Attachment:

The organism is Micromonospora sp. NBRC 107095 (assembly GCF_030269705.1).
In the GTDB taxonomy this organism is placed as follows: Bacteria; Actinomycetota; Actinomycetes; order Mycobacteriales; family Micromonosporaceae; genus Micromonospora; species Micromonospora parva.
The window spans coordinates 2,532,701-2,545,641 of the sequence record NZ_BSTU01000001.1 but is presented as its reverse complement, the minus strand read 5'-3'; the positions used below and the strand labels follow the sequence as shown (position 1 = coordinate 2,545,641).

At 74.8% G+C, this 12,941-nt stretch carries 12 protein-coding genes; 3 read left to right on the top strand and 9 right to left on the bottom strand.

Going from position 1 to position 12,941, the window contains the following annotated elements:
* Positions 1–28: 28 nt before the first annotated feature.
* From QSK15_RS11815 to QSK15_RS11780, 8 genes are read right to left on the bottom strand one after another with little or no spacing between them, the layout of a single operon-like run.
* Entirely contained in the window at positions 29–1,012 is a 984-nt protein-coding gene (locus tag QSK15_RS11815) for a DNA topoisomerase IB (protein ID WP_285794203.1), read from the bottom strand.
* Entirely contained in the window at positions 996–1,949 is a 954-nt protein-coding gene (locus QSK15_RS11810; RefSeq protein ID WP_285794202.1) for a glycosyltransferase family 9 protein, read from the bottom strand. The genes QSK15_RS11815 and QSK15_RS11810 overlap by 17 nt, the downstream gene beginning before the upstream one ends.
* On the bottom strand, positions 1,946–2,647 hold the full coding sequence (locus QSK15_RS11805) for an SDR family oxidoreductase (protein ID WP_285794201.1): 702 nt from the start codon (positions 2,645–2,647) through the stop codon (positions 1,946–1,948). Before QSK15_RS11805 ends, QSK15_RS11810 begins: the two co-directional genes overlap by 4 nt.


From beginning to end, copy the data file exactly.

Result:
The organism is Micromonospora sp. NBRC 107095 (assembly GCF_030269705.1).
In the GTDB taxonomy this organism is placed as follows: Bacteria; Actinomycetota; Actinomycetes; order Mycobacteriales; family Micromonosporaceae; genus Micromonospora; species Micromonospora parva.
The window spans coordinates 2,532,701-2,545,641 of the sequence record NZ_BSTU01000001.1 but is presented as its reverse complement, the minus strand read 5'-3'; the positions used below and the strand labels follow the sequence as shown (position 1 = coordinate 2,545,641).

At 74.8% G+C, this 12,941-nt stretch carries 12 protein-coding genes; 3 read left to right on the top strand and 9 right to left on the bottom strand.

Going from position 1 to position 12,941, the window contains the following annotated elements:
* Positions 1–28: 28 nt before the first annotated feature.
* From QSK15_RS11815 to QSK15_RS11780, 8 genes are read right to left on the bottom strand one after another with little or no spacing between them, the layout of a single operon-like run.
* Entirely contained in the window at positions 29–1,012 is a 984-nt protein-coding gene (locus tag QSK15_RS11815) for a DNA topoisomerase IB (protein ID WP_285794203.1), read from the bottom strand.
* Entirely contained in the window at positions 996–1,949 is a 954-nt protein-coding gene (locus QSK15_RS11810; RefSeq protein ID WP_285794202.1) for a glycosyltransferase family 9 protein, read from the bottom strand. The genes QSK15_RS11815 and QSK15_RS11810 overlap by 17 nt, the downstream gene beginning before the upstream one ends.
* On the bottom strand, positions 1,946–2,647 hold the full coding sequence (locus QSK15_RS11805) for an SDR family oxidoreductase (protein ID WP_285794201.1): 702 nt from the start codon (positions 2,645–2,647) through the stop codon (positions 1,946–1,948). Before QSK15_RS11805 ends, QSK15_RS11810 begins: the two co-directional genes overlap by 4 nt.